Make these easy mashed potatoes without milk for the perfect side dish! This easy mashed potato recipe makes creamy and delicious potatoes that will make a great addition to any meal or even Thanksgiving dinner.
Is there anything better than a mountain of mashed potatoes topped with hot gravy dripping down the sides? It’s definitely my favorite part of Thanksgiving dinner (and this amazing stuffing) and really any dinner that mashed potatoes are a part of.
I grew up in a family where instant mashed potatoes were a thing – now they’re a thing of the past. After trying real russet mashed potatoes, you’ll never go back to pouring something out of a box, no matter how simple it is.
These mashed potatoes are almost that easy, they just take a little more time.
Or just by themselves.
I used to do that – make mashed potatoes just to eat by themselves. I’m kind of a mashed potato fanatic.
- Russet potatoes – we always prefer organic potatoes and typically just buy them in a big five pound bag
- Salted butter – we prefer Kerrygold grass-fed butter because the flavor is just so much better. You want the butter to be room temperature before adding it to the potatoes so it melts in easily.
- Whipping cream – while these are mashed potatoes without milk, they do use butter and cream so they’re not dairy free. The cream gives these an amazingly creamy texture.
Once you see how easy these mashed potatoes are to make, you’ll be adding them to your weekly menu every week!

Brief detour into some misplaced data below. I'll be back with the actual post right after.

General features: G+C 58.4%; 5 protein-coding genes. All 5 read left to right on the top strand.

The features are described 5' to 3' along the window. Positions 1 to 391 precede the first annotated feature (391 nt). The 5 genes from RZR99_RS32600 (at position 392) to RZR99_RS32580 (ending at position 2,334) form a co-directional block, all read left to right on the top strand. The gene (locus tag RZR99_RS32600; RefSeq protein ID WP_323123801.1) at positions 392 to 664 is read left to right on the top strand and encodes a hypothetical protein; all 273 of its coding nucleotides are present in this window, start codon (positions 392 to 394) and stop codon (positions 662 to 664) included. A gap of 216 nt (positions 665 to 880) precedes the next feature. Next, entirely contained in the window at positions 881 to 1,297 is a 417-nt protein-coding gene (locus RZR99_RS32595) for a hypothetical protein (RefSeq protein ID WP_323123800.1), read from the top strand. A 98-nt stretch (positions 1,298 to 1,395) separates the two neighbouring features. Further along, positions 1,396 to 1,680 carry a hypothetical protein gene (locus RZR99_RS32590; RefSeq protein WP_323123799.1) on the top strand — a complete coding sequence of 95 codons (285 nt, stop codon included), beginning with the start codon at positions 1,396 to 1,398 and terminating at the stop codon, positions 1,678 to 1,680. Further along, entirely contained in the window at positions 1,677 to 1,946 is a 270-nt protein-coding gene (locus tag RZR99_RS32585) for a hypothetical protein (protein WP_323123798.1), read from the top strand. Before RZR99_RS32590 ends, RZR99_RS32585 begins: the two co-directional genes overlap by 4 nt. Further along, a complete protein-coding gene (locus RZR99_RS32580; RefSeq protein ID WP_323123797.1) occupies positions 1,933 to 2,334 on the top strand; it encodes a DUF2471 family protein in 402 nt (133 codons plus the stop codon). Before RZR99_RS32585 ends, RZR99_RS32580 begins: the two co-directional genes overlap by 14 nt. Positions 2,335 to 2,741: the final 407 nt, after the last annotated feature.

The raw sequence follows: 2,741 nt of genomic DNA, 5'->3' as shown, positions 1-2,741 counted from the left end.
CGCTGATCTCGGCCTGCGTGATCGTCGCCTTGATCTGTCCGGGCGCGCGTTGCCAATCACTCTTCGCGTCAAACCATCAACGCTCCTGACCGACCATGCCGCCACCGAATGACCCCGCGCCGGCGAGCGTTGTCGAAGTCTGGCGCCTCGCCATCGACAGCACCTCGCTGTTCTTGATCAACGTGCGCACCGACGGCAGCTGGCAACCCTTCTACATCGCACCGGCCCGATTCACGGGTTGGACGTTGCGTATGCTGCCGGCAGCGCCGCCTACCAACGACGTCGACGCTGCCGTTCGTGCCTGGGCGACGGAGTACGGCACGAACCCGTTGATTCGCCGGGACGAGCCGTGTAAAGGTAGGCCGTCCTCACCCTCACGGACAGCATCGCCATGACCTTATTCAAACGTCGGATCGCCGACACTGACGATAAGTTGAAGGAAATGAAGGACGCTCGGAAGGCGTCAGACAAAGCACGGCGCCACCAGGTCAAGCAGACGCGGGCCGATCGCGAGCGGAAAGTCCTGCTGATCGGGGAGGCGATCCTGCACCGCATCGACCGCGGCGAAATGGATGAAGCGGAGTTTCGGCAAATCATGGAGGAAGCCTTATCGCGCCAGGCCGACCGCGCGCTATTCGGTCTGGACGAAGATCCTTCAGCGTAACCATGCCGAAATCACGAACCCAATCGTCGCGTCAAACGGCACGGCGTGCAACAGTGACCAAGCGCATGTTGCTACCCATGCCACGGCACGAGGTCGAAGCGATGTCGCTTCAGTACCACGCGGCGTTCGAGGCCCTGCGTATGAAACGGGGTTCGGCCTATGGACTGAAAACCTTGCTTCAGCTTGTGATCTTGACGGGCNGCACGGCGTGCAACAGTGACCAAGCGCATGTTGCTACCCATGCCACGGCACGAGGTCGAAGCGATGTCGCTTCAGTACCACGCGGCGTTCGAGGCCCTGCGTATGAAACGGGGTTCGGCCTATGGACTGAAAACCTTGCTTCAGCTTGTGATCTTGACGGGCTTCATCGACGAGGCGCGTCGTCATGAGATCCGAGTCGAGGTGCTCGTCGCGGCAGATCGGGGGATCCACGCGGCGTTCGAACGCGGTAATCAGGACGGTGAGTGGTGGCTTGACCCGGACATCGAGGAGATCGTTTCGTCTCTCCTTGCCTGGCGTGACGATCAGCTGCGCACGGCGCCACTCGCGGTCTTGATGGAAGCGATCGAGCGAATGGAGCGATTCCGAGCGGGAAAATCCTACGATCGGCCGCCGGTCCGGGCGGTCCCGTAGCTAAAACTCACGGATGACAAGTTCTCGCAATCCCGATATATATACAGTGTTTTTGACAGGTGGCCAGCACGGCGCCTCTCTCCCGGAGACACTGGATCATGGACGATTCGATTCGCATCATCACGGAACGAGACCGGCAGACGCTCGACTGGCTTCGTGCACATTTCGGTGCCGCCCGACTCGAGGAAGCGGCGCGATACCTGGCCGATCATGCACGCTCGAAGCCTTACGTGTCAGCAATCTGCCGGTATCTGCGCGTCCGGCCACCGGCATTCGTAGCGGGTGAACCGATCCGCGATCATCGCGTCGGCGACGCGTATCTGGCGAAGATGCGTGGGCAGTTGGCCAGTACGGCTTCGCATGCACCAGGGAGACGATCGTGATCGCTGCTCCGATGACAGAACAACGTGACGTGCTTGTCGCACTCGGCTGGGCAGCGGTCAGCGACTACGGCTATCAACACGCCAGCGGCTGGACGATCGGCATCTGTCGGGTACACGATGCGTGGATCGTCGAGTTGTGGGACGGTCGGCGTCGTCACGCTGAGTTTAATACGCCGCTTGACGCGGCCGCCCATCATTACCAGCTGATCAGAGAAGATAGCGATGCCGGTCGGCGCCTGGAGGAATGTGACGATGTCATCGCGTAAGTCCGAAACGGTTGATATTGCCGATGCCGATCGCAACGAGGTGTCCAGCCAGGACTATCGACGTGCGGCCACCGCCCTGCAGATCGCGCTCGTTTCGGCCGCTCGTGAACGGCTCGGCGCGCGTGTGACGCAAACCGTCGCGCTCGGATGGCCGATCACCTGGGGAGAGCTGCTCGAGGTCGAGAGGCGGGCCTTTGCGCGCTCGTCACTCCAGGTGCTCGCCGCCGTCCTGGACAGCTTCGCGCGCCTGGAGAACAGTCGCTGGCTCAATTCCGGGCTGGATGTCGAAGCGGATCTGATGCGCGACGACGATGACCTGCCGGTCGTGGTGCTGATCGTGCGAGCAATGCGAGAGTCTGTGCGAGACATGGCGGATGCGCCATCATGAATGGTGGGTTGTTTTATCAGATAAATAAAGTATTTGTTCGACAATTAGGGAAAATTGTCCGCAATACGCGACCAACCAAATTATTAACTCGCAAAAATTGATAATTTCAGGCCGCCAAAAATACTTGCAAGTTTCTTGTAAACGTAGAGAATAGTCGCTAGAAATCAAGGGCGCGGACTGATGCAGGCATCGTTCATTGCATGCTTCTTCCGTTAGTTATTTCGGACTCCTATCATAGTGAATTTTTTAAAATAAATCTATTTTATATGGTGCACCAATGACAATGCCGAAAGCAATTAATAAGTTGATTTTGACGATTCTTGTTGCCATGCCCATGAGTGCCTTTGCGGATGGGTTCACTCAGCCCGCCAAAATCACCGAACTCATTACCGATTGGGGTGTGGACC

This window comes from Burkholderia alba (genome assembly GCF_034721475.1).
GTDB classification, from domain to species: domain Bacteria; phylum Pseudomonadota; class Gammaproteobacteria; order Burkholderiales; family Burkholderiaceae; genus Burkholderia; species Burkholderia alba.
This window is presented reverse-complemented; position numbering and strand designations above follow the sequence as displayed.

Okay before you get started with the actual recipe, you need to peel and dice the potatoes. This helps them cook both evenly and quickly. Then you’re ready to get started!
1 – Drain the Potatoes
The first step is an easy one to skip but don’t. It’s important to help get rid of excess starch in the potatoes and only takes a minute.
Put the diced potatoes in a pot and cover with cold water. Drain the water then fill the water with more cold water until the potatoes are just covered with water.
It’s the first rinse and drain part you don’t want to skip.
2 – Boil the Potatoes
Cover the pot and bring the water (and potatoes) to boil over high heat.
Once it’s boiling, uncover the pot, reduce the heat to medium, and simmer for 10-15 minutes or until you can easily pierce and crush the potatoes with a fork.
Drain the potatoes in a colander and set aside.
3 – Heat the Cream
This is another step that is important to help the cream mash into the potatoes really well.
Add the cream to the empty pot and heat just until warmed, about 2 minutes. Remove the cream and set aside for later. Warming the cream helps it really combine with the potatoes for maximum creaminess.
4 – Mash the Potatoes
Alright it’s finally time for some mashing! Add the potatoes back into the empty pot and lightly mash with a whisk or potato masher to break up the potatoes.
Add your room temperature butter and continue to mash and stir with the whisk until the butter is fully combined with the potatoes.
Add the warm cream, salt, and pepper and continue to mash until smooth.
Serve alongside your favorite main dish or on top of this shepherd’s pie. Or double it and do both – as a side dish for dinner tonight and with shepherd’s pie tomorrow!